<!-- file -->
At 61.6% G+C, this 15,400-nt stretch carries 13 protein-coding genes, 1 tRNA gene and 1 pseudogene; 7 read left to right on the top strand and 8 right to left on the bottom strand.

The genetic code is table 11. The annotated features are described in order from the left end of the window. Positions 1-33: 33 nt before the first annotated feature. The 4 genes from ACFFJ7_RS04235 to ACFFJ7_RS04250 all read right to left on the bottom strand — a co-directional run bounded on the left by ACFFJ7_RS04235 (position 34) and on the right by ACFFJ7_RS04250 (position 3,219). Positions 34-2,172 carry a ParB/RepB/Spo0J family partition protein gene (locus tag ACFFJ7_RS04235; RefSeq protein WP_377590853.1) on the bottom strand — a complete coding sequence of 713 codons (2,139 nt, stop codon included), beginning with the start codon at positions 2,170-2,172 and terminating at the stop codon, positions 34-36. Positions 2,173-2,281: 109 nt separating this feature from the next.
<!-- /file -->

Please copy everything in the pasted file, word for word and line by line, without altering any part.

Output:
At 61.6% G+C, this 15,400-nt stretch carries 13 protein-coding genes, 1 tRNA gene and 1 pseudogene; 7 read left to right on the top strand and 8 right to left on the bottom strand.

The genetic code is table 11. The annotated features are described in order from the left end of the window. Positions 1-33: 33 nt before the first annotated feature. The 4 genes from ACFFJ7_RS04235 to ACFFJ7_RS04250 all read right to left on the bottom strand — a co-directional run bounded on the left by ACFFJ7_RS04235 (position 34) and on the right by ACFFJ7_RS04250 (position 3,219). Positions 34-2,172 carry a ParB/RepB/Spo0J family partition protein gene (locus tag ACFFJ7_RS04235; RefSeq protein WP_377590853.1) on the bottom strand — a complete coding sequence of 713 codons (2,139 nt, stop codon included), beginning with the start codon at positions 2,170-2,172 and terminating at the stop codon, positions 34-36. Positions 2,173-2,281: 109 nt separating this feature from the next.